Fear about one’s own health and that of relatives, financial insecurity and social isolation: COVID-19 has changed life as we knew it and exerted an enormous amount of stress on people’s mental health.
“The impact of the COVID-19 pandemic on mental health cannot be underestimated”, says Eric Hahn, a senior psychiatrist and head of the schizophrenia module at the Charité – Universitätsmedizin Berlin. Eric Hahn is one of two Community Managers of the Hub Community “Global Mental Health, alongside professor emeritus Michael Wirsching.
A call for an integrative approach
In the past months, this Community has written a policy brief, which they presented to the public in early 2022. The brief is a plea to take mental health seriously: The pandemic is a prime example for why diseases should not be treated in isolation, the authors argue. They demand overcoming any existing imbalance between biomedical and psychosocial medicine. Instead of treating body and mind separately, they propose taking an integrated, or biopsychosocial approach.
The policy brief identifies concrete measures that health policy makers can take to protect mental health in the pandemic. Some recommendations are geared towards the general population, whereas others target specific age and risk groups as well as patients and their families.
The young have taken a heavy toll
While children and adolescents rarely fall severely ill from COVID-19, they are affected disproportionately by its mental health impacts. At the launch event of the policy brief, Ann Willhoite, a specialist for mental health at UNICEF, stressed the vulnerability of young people: “Mental and substance abuse disorders are the leading causes for disability in youth. Suicide is the third-leading cause of death among 15-29-year-olds.”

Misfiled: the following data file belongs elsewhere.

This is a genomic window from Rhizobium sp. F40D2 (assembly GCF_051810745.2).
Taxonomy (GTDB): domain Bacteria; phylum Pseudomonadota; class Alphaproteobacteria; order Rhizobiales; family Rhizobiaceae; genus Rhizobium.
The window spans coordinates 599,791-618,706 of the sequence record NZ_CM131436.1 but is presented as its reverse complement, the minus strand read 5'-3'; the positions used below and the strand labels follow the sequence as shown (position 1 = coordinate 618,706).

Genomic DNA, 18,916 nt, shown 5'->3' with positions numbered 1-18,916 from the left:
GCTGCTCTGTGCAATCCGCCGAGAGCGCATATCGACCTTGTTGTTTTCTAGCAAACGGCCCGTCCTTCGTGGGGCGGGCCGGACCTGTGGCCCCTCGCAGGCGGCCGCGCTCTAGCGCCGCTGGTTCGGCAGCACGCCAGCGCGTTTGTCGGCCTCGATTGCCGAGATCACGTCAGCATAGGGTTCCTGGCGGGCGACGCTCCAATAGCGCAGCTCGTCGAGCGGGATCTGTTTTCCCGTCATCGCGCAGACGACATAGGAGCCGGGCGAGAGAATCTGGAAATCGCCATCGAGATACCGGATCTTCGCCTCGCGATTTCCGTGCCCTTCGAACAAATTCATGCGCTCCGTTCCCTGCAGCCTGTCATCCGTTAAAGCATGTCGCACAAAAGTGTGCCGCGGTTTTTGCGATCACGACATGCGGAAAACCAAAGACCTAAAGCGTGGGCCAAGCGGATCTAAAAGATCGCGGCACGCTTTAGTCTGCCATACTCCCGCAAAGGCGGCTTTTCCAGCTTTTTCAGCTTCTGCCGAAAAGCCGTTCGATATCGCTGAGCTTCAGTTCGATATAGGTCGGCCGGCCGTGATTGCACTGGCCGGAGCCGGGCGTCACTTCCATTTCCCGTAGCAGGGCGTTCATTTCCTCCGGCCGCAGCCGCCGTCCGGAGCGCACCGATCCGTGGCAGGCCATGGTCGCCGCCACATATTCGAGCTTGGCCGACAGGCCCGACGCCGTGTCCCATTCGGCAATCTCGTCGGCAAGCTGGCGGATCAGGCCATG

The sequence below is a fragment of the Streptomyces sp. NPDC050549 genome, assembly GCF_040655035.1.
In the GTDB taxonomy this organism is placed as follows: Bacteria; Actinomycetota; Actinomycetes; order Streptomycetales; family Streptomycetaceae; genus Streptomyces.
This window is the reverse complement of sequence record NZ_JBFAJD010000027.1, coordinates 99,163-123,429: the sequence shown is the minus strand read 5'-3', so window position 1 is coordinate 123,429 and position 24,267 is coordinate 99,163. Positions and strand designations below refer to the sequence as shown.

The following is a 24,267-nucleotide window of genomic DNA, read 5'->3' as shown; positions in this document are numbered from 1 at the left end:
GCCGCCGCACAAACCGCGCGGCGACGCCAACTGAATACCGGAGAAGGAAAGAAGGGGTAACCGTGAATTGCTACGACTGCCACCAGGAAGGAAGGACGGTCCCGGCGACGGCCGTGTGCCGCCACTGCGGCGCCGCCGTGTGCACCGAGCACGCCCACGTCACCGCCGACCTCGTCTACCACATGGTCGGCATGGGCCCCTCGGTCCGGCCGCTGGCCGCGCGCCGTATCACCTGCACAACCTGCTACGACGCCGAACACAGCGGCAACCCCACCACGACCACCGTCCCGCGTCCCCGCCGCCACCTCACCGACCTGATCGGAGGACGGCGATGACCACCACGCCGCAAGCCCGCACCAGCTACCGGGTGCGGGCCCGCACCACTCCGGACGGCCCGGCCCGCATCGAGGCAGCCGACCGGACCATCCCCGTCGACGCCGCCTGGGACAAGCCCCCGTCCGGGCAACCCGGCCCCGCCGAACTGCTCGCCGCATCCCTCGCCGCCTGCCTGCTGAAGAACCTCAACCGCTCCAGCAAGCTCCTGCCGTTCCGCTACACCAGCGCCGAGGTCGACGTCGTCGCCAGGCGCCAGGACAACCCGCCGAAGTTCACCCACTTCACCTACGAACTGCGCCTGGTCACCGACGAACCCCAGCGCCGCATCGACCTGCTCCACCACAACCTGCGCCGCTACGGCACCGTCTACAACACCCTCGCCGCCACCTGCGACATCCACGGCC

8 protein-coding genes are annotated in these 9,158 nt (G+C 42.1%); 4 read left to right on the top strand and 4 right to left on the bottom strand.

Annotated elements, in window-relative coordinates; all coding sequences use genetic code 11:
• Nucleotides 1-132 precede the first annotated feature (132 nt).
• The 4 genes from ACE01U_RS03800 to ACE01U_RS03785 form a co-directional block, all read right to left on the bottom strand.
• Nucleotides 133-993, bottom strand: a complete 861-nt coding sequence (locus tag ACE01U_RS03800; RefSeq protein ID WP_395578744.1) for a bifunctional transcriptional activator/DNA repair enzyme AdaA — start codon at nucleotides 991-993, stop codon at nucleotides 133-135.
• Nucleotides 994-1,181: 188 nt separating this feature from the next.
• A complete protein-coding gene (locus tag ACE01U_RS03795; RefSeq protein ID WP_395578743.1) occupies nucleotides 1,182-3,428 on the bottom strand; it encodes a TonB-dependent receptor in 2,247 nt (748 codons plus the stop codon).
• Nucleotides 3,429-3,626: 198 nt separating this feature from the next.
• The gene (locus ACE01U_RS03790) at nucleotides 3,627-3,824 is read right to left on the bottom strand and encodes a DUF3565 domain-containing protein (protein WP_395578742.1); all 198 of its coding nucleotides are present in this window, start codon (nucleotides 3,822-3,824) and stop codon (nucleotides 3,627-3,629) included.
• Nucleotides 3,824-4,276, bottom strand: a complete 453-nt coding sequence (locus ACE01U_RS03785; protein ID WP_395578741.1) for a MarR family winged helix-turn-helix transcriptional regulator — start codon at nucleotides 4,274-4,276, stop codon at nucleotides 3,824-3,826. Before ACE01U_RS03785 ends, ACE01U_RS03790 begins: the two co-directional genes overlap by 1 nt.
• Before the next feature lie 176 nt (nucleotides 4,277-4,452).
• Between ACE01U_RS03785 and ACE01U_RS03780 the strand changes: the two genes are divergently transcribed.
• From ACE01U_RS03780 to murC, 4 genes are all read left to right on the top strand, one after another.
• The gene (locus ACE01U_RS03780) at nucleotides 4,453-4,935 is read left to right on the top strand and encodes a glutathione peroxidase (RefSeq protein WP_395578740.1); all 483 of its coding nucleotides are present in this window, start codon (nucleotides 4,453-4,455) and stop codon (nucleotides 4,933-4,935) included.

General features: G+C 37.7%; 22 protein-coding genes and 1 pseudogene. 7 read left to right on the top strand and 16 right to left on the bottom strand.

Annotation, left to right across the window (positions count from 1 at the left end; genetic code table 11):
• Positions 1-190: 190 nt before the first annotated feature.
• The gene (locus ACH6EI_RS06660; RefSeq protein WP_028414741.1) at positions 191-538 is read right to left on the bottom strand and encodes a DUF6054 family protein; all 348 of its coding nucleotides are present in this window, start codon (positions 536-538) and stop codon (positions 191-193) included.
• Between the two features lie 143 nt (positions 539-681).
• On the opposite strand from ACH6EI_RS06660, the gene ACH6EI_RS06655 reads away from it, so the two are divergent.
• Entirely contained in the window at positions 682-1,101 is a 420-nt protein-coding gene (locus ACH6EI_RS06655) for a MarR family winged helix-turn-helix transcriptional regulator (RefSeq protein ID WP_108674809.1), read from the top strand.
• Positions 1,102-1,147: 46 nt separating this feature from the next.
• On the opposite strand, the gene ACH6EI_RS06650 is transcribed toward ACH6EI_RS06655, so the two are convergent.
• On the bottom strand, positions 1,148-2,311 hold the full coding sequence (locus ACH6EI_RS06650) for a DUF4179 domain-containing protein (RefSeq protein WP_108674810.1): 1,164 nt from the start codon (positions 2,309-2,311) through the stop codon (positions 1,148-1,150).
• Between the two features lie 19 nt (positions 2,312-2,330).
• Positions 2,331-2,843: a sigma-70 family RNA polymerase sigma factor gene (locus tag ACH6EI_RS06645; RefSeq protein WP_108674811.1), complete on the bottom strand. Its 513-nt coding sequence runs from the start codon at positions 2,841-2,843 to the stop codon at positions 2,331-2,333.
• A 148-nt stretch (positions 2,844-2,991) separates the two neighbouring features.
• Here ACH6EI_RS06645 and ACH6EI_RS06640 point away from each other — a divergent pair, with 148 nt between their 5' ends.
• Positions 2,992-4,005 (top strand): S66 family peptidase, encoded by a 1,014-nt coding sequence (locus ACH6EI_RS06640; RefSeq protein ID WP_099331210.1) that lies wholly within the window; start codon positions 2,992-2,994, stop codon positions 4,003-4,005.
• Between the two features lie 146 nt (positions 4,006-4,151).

The pandemic has made existing problems worse. Lockdowns have deprived children and adolescents from basic life experiences or even exposed them to abusive situations at home. “It is absolutely essential that we pay attention to these issues now before it is too late for the next generation”, said Ann Willhoite.
Many measures that governments and other actors in the health system can take do not cost much money. They include providing the population with timely information about the risks to mental health and about resources that can help people cope.
More investment in mental health is needed
However, the fundamental issues in global mental health have no easy solutions. “Mental disorders are a pandemic in its own right that now interacts with the COVID-19 pandemic”, said Eric Hahn, co-manager of the Hub Community “Global Mental Health.”
Too little investment, fragmented access: Even before COVID-19, mental health services worldwide have had many weaknesses, concurred Dan Chisholm at the policy brief launch event. He is a specialist for mental health and substance abuse at the World Health Organization. “The pandemic has brutally revealed and exacerbated the shortcomings.
A change in mindset is needed, says Dan Chisholm. He declared his support for the policy brief demand to integrate mental health into the core of the pandemic response. The issue should not be seen as a burden, he said, as spending money on mental health is an investment, not a cost. “The crisis offers the prospect for real systemic and sustained change”, Dan Chisholm said.
Get involved: The Hub Community “Global Mental Health” is one of currently eleven Hub Communities founded by members of the Global Health Hub Germany. Here you can learn more about Hub Communities and their role in our network.